Patient discussion about evolution

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Q. How the bacterias are produced?

A1The Bacteria are a large group of unicellular microorganisms. Typically a few micrometres in length, bacteria have a wide range of shapes, ranging from spheres to rods and spirals. (The name comes from the Greek bakterion, meaning small staff.) Bacteria are ubiquitous in every habitat on Earth, growing in soil, acidic hot springs, radioactive waste,[2] water, and deep in the Earth's crust, as well as in organic matter and the live bodies of plants and animals. There are typically 40 million bacterial cells in a gram of soil and a million bacterial cells in a millilitre of fresh water; in all, there are approximately five nonillion (5×1030) bacteria on Earth,[3] forming much of the world's biomass.[4] Bacteria are vital in recycling nutrients, with many important steps in nutrient cycles depending on these organisms, such as the fixation of nitrogen from the atmosphere and putrefaction. Hope this helps.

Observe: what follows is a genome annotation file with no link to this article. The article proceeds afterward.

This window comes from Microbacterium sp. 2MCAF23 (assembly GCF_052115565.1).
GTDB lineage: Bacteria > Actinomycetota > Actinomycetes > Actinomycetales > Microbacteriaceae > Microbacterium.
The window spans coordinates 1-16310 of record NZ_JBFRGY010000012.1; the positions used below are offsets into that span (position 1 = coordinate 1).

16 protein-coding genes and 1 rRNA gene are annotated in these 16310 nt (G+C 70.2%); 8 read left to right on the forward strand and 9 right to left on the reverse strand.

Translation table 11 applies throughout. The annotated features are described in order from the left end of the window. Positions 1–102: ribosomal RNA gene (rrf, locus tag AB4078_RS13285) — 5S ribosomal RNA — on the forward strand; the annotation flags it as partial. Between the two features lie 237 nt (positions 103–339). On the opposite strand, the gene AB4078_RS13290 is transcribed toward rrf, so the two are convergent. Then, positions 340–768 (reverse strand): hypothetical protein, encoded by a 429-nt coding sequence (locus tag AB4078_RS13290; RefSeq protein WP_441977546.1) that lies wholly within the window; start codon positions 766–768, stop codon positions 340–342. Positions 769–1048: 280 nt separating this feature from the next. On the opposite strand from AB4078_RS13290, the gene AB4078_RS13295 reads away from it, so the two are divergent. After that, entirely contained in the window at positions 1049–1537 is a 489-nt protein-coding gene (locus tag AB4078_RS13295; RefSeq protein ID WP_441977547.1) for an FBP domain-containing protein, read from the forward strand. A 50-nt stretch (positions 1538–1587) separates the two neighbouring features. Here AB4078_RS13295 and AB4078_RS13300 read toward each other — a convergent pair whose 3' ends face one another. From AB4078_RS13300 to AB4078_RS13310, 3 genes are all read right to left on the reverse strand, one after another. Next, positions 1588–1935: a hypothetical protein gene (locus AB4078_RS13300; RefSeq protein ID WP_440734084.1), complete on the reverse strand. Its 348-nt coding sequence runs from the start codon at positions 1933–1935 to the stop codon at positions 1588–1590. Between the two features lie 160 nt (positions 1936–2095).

A2for every cell in your body there are 10 bacteria that sits on you. in a nice eco balance... but if that balance is being interrupted - let's say you kill a group. there is place for the neighbors to grow, so they multiply. by doing so there are sometime mutations in their genes. this mutation can help the bacteria of harm it. so naturally the bacterias with the beneficial mutation will survive. this is why today there are bacterias that are resistant to all of our antibiotics.
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